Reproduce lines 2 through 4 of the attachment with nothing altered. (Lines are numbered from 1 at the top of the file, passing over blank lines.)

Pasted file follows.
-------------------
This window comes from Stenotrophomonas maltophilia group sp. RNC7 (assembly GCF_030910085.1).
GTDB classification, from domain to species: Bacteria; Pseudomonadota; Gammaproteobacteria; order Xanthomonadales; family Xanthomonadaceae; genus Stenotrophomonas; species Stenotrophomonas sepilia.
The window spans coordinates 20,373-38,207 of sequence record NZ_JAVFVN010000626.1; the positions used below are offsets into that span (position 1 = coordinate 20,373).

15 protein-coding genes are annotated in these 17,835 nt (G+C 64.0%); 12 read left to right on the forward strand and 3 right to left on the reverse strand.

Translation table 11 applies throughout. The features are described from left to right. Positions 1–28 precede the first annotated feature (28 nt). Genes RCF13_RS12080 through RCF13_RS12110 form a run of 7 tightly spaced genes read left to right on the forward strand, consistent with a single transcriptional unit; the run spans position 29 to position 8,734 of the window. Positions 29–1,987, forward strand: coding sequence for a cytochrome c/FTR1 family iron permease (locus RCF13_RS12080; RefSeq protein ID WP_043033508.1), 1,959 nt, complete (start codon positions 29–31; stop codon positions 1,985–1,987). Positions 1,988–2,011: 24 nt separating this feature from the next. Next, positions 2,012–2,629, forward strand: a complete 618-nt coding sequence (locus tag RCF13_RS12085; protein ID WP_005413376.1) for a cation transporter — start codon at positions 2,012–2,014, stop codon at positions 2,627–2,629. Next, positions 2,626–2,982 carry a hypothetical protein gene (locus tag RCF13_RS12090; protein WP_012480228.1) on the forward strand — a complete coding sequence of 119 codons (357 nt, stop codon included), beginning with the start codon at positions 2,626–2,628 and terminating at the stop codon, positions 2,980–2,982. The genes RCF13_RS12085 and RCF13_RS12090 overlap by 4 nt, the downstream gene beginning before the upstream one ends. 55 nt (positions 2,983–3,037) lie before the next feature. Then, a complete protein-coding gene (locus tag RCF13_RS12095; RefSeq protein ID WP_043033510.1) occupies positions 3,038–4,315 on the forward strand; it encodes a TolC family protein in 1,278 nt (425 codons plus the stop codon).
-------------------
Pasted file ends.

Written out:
GTDB classification, from domain to species: Bacteria; Pseudomonadota; Gammaproteobacteria; order Xanthomonadales; family Xanthomonadaceae; genus Stenotrophomonas; species Stenotrophomonas sepilia.
The window spans coordinates 20,373-38,207 of sequence record NZ_JAVFVN010000626.1; the positions used below are offsets into that span (position 1 = coordinate 20,373).

15 protein-coding genes are annotated in these 17,835 nt (G+C 64.0%); 12 read left to right on the forward strand and 3 right to left on the reverse strand.